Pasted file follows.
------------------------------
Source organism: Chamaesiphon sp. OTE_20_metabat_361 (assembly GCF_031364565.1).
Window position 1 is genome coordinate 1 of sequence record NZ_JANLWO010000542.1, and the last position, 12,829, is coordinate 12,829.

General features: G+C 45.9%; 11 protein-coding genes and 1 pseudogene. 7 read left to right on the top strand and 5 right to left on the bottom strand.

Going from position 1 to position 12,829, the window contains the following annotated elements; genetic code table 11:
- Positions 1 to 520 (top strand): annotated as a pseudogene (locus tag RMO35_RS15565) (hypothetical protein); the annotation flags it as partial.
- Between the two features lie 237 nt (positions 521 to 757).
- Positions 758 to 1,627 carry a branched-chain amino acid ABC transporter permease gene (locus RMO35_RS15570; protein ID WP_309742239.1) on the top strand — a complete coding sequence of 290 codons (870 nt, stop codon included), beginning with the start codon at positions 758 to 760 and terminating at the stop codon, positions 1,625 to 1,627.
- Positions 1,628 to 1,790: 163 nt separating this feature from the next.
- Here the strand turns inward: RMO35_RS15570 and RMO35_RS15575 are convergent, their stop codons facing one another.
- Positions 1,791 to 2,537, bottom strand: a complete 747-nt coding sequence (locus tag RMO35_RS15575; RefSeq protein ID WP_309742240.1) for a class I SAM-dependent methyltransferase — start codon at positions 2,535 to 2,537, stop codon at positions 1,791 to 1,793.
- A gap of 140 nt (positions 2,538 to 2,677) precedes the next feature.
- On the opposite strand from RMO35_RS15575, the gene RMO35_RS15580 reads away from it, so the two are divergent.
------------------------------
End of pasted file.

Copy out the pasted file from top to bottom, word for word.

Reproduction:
Source organism: Chamaesiphon sp. OTE_20_metabat_361 (assembly GCF_031364565.1).
Window position 1 is genome coordinate 1 of sequence record NZ_JANLWO010000542.1, and the last position, 12,829, is coordinate 12,829.

General features: G+C 45.9%; 11 protein-coding genes and 1 pseudogene. 7 read left to right on the top strand and 5 right to left on the bottom strand.

Going from position 1 to position 12,829, the window contains the following annotated elements; genetic code table 11:
- Positions 1 to 520 (top strand): annotated as a pseudogene (locus tag RMO35_RS15565) (hypothetical protein); the annotation flags it as partial.
- Between the two features lie 237 nt (positions 521 to 757).
- Positions 758 to 1,627 carry a branched-chain amino acid ABC transporter permease gene (locus RMO35_RS15570; protein ID WP_309742239.1) on the top strand — a complete coding sequence of 290 codons (870 nt, stop codon included), beginning with the start codon at positions 758 to 760 and terminating at the stop codon, positions 1,625 to 1,627.
- Positions 1,628 to 1,790: 163 nt separating this feature from the next.
- Here the strand turns inward: RMO35_RS15570 and RMO35_RS15575 are convergent, their stop codons facing one another.
- Positions 1,791 to 2,537, bottom strand: a complete 747-nt coding sequence (locus tag RMO35_RS15575; RefSeq protein ID WP_309742240.1) for a class I SAM-dependent methyltransferase — start codon at positions 2,535 to 2,537, stop codon at positions 1,791 to 1,793.
- A gap of 140 nt (positions 2,538 to 2,677) precedes the next feature.
- On the opposite strand from RMO35_RS15575, the gene RMO35_RS15580 reads away from it, so the two are divergent.